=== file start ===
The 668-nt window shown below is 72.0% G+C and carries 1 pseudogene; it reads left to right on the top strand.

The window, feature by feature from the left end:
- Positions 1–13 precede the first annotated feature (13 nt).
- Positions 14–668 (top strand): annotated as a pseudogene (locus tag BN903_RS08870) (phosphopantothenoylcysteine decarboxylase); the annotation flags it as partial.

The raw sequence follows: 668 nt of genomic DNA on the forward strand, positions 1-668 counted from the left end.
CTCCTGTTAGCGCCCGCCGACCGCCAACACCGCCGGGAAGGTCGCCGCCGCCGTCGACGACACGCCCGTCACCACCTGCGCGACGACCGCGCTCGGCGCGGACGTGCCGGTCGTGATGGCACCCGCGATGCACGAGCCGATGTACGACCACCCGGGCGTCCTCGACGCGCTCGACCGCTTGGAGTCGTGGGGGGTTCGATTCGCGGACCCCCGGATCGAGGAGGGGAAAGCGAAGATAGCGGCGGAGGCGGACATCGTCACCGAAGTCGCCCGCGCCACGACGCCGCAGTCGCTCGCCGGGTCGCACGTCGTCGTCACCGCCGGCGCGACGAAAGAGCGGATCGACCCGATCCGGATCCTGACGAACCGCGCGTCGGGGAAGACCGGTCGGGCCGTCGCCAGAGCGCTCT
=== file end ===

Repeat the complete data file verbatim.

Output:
The 668-nt window shown below is 72.0% G+C and carries 1 pseudogene; it reads left to right on the top strand.

The window, feature by feature from the left end:
- Positions 1–13 precede the first annotated feature (13 nt).
- Positions 14–668 (top strand): annotated as a pseudogene (locus tag BN903_RS08870) (phosphopantothenoylcysteine decarboxylase); the annotation flags it as partial.

The raw sequence follows: 668 nt of genomic DNA on the forward strand, positions 1-668 counted from the left end.
CTCCTGTTAGCGCCCGCCGACCGCCAACACCGCCGGGAAGGTCGCCGCCGCCGTCGACGACACGCCCGTCACCACCTGCGCGACGACCGCGCTCGGCGCGGACGTGCCGGTCGTGATGGCACCCGCGATGCACGAGCCGATGTACGACCACCCGGGCGTCCTCGACGCGCTCGACCGCTTGGAGTCGTGGGGGGTTCGATTCGCGGACCCCCGGATCGAGGAGGGGAAAGCGAAGATAGCGGCGGAGGCGGACATCGTCACCGAAGTCGCCCGCGCCACGACGCCGCAGTCGCTCGCCGGGTCGCACGTCGTCGTCACCGCCGGCGCGACGAAAGAGCGGATCGACCCGATCCGGATCCTGACGAACCGCGCGTCGGGGAAGACCGGTCGGGCCGTCGCCAGAGCGCTCT